In 2018, Fujiyabu opened a cooking studio called Syoku Sekkei (“food design and coordination”), and in the summer of 2019 she approached Lai Cing-soong with a proposal to come and teach cooking classes in Taiwan. Lai, for his part, already had a dream of maintaining strong ties with farm cuisine partners in Kyushu, and so accepted the proposal with alacrity. “We’re using dreams to support our dreams,” says Lai.
The government-sponsored Taiwan Juku project was only set to run for a year, and has now come to an end, but in the meantime, its emphasis on “making friends above all else” has led to a lot more people-to-people ties than anyone ever anticipated.
Akiko Shinohara describes the fruits and vegetables of Taiwan as genki—“healthy and cheerful.”
The Chill Chill Kaohsiung Project’s “farm to table” cooking workshops are now in their fifth year. Lots of the participants come back year after year, and are now old friends.
The Farm to Table Project, a cooking workshop that Akiko Shinohara developed for the Chill Chill Kaohsiung Project, is yet another outstanding activity that has resulted from the Taiwan Juku program in Miyazaki.
A native of Japan’s Kansai region, Ms. Shinohara is in every way the proverbial Yamato nadeshiko, the personification of an idealized Japanese woman. Many years ago, she moved to Miyazaki because of her husband’s job there. As a vegetable sommelier, she was hired by the Miyazaki Enterprise Promotion Organization to help local farmers develop a new cookbook. Taking the farmers’ perspective, she set about finding ways to bring the delicious tastes of food ingredients to the fore. As a result of the Taiwan Juku program, she got to know Nato and Trista, the organizers of Chill Chill Kaohsiung, with whom she joined hands to roll out her workshop.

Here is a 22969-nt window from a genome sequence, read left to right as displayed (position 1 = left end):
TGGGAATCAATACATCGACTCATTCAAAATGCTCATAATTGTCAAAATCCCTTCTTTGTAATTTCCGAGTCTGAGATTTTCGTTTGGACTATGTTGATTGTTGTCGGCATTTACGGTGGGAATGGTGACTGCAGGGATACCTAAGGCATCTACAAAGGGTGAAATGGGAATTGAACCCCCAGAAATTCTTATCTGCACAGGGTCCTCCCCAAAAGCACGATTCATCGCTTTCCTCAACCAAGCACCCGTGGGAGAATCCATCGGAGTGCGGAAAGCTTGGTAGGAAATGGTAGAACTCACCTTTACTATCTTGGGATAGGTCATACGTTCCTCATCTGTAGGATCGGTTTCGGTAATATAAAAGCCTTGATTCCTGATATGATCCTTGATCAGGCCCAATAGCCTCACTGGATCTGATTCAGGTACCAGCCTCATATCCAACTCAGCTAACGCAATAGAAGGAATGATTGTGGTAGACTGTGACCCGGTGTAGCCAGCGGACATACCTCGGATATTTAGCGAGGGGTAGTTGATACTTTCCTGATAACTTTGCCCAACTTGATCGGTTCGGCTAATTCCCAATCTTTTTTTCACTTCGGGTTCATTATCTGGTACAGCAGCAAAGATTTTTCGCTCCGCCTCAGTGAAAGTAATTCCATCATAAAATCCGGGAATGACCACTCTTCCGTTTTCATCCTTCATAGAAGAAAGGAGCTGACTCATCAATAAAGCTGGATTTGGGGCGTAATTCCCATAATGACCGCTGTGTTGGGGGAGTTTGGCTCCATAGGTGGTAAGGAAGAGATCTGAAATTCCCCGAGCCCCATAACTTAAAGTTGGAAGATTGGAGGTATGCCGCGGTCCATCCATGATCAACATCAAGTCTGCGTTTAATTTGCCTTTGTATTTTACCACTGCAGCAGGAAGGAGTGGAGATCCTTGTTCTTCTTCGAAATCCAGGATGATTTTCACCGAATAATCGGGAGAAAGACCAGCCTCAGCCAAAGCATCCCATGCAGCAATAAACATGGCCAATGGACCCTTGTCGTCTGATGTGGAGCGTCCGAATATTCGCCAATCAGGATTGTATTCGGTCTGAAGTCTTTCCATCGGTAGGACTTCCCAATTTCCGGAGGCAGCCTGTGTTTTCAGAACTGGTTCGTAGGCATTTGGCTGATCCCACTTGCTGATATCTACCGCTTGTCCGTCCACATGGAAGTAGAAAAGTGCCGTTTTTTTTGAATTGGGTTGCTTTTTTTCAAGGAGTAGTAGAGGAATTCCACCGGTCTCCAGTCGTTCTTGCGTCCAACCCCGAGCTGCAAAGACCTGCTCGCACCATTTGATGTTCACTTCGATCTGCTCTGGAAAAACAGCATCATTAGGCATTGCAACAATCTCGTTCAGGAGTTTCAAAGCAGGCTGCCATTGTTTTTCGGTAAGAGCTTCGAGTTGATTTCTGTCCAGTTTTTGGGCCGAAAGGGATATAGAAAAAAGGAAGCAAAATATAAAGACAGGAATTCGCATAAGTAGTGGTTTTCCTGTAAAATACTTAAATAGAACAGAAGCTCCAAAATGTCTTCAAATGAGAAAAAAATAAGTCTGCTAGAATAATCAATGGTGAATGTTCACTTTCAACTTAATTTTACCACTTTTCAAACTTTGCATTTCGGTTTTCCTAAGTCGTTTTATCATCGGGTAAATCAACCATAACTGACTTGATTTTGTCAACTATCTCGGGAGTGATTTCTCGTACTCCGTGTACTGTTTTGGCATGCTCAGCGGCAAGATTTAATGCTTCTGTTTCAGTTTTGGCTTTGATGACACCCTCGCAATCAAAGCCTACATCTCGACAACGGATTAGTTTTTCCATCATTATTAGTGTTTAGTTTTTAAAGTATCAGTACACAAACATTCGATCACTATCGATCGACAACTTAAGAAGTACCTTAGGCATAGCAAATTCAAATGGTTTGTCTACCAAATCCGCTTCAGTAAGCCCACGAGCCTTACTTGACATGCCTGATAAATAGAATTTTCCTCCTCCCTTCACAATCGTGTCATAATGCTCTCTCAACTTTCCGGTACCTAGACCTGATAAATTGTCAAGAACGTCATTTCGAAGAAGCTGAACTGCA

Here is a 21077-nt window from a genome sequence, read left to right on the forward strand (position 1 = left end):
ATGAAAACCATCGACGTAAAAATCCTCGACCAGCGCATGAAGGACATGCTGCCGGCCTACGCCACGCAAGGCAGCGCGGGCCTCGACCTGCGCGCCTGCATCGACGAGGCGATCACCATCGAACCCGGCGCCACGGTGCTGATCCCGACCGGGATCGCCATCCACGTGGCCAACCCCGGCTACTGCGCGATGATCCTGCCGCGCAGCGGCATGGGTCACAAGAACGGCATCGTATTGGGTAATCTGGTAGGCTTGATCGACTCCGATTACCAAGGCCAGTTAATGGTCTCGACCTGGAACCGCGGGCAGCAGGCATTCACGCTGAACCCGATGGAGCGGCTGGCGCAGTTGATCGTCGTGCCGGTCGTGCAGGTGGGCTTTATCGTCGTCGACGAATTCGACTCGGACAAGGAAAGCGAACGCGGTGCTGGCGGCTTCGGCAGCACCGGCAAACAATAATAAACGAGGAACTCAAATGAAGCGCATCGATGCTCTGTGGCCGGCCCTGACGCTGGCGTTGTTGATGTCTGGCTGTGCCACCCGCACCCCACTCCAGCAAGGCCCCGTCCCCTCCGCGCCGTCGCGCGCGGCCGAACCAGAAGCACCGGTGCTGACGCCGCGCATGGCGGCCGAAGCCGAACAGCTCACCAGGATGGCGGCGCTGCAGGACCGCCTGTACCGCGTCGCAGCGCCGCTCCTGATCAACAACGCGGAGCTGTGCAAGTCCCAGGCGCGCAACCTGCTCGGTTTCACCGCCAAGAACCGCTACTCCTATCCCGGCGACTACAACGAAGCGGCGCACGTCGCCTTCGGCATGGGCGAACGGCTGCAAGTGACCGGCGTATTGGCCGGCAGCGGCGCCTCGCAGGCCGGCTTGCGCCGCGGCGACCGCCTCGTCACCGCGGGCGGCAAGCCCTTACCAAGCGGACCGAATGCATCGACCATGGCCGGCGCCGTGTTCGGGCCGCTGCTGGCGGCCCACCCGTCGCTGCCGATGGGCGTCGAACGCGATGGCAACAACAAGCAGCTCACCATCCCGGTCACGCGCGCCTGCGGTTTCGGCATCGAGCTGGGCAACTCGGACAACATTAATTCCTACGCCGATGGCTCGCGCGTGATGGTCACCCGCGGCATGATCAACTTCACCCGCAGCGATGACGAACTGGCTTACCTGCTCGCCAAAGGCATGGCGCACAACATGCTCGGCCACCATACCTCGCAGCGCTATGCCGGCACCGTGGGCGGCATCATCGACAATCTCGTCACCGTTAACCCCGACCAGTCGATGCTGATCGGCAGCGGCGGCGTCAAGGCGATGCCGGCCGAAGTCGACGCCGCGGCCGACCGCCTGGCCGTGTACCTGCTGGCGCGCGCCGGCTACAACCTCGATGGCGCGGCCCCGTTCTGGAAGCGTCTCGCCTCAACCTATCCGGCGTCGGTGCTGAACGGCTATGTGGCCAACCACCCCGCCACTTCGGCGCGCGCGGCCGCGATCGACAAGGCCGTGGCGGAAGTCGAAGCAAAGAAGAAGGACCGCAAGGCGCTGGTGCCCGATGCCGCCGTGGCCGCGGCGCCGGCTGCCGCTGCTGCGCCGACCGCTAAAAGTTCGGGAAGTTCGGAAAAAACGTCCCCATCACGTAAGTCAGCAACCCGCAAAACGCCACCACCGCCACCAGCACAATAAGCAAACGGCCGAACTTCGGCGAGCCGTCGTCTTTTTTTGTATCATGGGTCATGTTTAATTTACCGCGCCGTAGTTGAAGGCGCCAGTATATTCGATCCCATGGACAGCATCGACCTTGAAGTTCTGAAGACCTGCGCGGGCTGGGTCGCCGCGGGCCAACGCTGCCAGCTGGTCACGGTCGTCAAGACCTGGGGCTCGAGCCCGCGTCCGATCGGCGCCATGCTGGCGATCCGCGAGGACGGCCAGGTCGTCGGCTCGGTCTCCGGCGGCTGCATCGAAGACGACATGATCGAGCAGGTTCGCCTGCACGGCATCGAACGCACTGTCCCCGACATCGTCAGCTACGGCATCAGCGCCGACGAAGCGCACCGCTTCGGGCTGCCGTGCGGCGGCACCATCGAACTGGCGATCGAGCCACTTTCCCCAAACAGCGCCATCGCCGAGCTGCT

In explaining the origins of the Chill Chill Kaohsiung Project, Trista commented as follows: “If I were to use one English word to describe my hometown of Kaohsiung, I think that word would be ‘chill.’ I feel that the people of Kaohsiung don’t pay attention to what’s in fashion. We just do our own thing.” As the proprietors of a bed and breakfast where most of the guests are from overseas, Nato and Trista often think about how to present Taiwan to foreigners. They lead foreign visitors through traditional markets and point them to cooking classes so they can appreciate the feel of Kaohsiung, and they use Akiko Shinohara’s cooking workshop to do deep-dive explorations into Kaohsiung’s food and seasonality, and to look at the stories behind the foods.
For each workshop, Nato and Trista suggest particular seasonal vegetables, and explain how the Taiwanese prefer to have them prepared, while Shinohara thinks about how to take them and use Japanese cooking methods to create dishes that will prove popular in Taiwan. She says: “Japanese cuisine is meant to be appreciated with all five senses. The feeling of Taiwanese cuisine, meanwhile, is one of vigor and energy.”
Earlier this year, they responded to the summer heat by making ginger the focal ingredient of the workshop. Nato started things off by explaining how one sources ginger from small local farming operations, then Shinohara showed the students how to thin-slice the ginger then blanch and dry the slices, resulting in a ginger relish that can be put up in jars. During the same session, students tasted ginger on rice, ginger ale, and salad with ginger and carrot juice.